How to execute alias command from Rust

Hey everyone,

I’ve been working on a small project, called dalia, to learn Rust over the past few weeks. You can review the code on GitHub here. Everything’s gone well so far, but I seem to have gotten stuck getting a call to the alias shell command working from within the Rust code.

To provide a little more background, dalia is a CLI tool where the user provides a config file consisting of directory locations on disk, and an optional name, and dalia creates aliases for cd’ing to them dynamically. The bulk of the logic for that is in and copied below:

fn run() -> Result<(), String> {
    let mut config = load_configuration()?;
    let mut alias_cmd = Command::new(ALIAS_PROGRAM);
    for (alias, path) in config.aliases() {
        alias_cmd.arg(format!("{}='cd {}'", alias, path));
    let output = alias_cmd
        .expect("alias process failed to create aliases");
    if !output.status.success() {
        return Err(format!("couldn't create aliases: {:?}", output));

If I print the command as a String I see it’s formatted correctly, but none of the aliases work. Am I doing something obviously wrong in code? Or am I missing some subtle nuance about the shell that doesn’t have anything to do with Rust.

Thank you for your time and any help would be appreciated.

Probably alias is a shell builtin and thus is not available without invoking whatever your shell is. That is, there's not actually an alias executable, it's just a word that's interpreted specially by the shell, so to register an alias you need to launch a shell process and tell it to run the alias command with those arguments.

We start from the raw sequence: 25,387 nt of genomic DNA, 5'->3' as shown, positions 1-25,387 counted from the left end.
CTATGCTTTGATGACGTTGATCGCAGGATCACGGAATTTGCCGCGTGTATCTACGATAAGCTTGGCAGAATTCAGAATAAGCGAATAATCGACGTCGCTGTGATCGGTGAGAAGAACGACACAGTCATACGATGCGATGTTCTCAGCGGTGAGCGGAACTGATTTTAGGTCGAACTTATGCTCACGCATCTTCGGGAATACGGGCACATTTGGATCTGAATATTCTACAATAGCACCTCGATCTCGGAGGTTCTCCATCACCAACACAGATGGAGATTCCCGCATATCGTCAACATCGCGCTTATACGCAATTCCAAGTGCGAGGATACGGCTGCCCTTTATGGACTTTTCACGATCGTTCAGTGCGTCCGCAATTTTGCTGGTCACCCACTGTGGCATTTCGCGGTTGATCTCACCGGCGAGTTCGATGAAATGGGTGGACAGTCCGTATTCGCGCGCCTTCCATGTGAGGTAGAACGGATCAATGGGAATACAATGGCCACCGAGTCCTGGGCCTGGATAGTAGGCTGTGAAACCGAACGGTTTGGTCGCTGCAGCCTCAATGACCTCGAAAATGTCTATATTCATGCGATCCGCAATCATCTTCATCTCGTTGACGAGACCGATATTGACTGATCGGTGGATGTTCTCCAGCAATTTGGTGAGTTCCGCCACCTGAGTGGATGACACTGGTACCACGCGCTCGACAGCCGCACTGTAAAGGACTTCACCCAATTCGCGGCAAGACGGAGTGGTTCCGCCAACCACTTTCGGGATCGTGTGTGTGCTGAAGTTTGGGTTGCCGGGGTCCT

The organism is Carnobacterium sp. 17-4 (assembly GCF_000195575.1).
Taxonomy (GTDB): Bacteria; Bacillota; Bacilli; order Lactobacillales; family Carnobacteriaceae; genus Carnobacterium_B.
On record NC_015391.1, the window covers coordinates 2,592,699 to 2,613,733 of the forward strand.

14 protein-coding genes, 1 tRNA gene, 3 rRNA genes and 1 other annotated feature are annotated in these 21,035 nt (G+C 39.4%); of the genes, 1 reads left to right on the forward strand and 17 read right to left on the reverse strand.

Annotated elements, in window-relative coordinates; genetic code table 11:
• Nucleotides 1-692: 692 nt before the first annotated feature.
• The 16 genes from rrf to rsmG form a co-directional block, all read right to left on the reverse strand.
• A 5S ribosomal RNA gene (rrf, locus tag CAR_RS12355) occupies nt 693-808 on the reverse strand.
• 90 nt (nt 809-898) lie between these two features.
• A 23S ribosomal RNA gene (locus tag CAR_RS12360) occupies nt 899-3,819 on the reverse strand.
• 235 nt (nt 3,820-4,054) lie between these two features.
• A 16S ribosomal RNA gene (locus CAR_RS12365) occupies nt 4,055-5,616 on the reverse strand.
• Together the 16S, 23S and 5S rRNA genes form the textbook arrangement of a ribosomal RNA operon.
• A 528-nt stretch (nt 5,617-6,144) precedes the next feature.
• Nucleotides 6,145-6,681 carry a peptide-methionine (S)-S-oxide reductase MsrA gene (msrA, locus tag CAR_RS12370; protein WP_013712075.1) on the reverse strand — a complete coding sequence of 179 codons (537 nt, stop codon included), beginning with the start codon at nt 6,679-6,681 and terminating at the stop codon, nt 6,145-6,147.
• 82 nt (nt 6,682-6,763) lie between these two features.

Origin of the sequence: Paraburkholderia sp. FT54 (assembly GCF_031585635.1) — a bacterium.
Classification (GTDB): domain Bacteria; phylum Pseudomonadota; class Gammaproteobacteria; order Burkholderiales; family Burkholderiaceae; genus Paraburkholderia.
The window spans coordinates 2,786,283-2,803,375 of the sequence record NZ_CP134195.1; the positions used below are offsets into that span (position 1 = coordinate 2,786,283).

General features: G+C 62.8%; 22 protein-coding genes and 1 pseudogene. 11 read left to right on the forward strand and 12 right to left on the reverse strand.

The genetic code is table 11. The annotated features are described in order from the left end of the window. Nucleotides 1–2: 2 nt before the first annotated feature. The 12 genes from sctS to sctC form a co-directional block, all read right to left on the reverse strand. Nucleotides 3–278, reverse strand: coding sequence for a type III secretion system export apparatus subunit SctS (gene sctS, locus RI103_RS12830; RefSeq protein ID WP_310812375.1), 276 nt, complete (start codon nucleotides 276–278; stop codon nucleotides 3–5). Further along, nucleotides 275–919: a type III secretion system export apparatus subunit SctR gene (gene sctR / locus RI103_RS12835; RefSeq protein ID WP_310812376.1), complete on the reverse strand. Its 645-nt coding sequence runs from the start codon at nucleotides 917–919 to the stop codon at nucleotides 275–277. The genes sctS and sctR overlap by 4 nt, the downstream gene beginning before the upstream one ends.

(And welcome to the forum!)

ETA: Another thing to watch out for is whether aliases are globally shared or local to a shell process and its child processes. (I can't tell from the Bash manual's section on aliases how this is handled, and it might vary between shells.) If it's the second one, this approach won't work even with the modification I described, because the shell process where each alias is defined will exit immediately afterward, taking the alias with it.


I think you might be right about this because there’s an example in the Command docs that describes what you suggest (the code snippet’s below):

use std::process::Command;

let mut echo_hello = Command::new("sh");
          .arg("echo hello");
let hello_1 = echo_hello.output().expect("failed to execute process");
let hello_2 = echo_hello.output().expect("failed to execute process");

I did something similar and the aliases still didn’t work. I may have to figure out an alternative instead of creating the aliases directly by doing something like writing them out to a file and sourcing it).

That's because users' custom aliases are usually defined in a shell startup script. If user has used .bash_rc, then non-bash shells won't know about it. If user uses zsh, then aliases could be in .zshrc, etc. It depends on the shell, and knowing which shell is correct depends on the operating system. There's also .profile and some rules (which I don't remember) that differentiate between login shells and non-login shells that run slightly different startup scripts.

If you tried Command::new("bash").arg("-c").arg(". ~/.profile; alias") it might give you slightly less wrong result.

In general it's a very system-specific problem, and it's not unique to Rust. If you copy a solution from any other language, it will work for Rust too.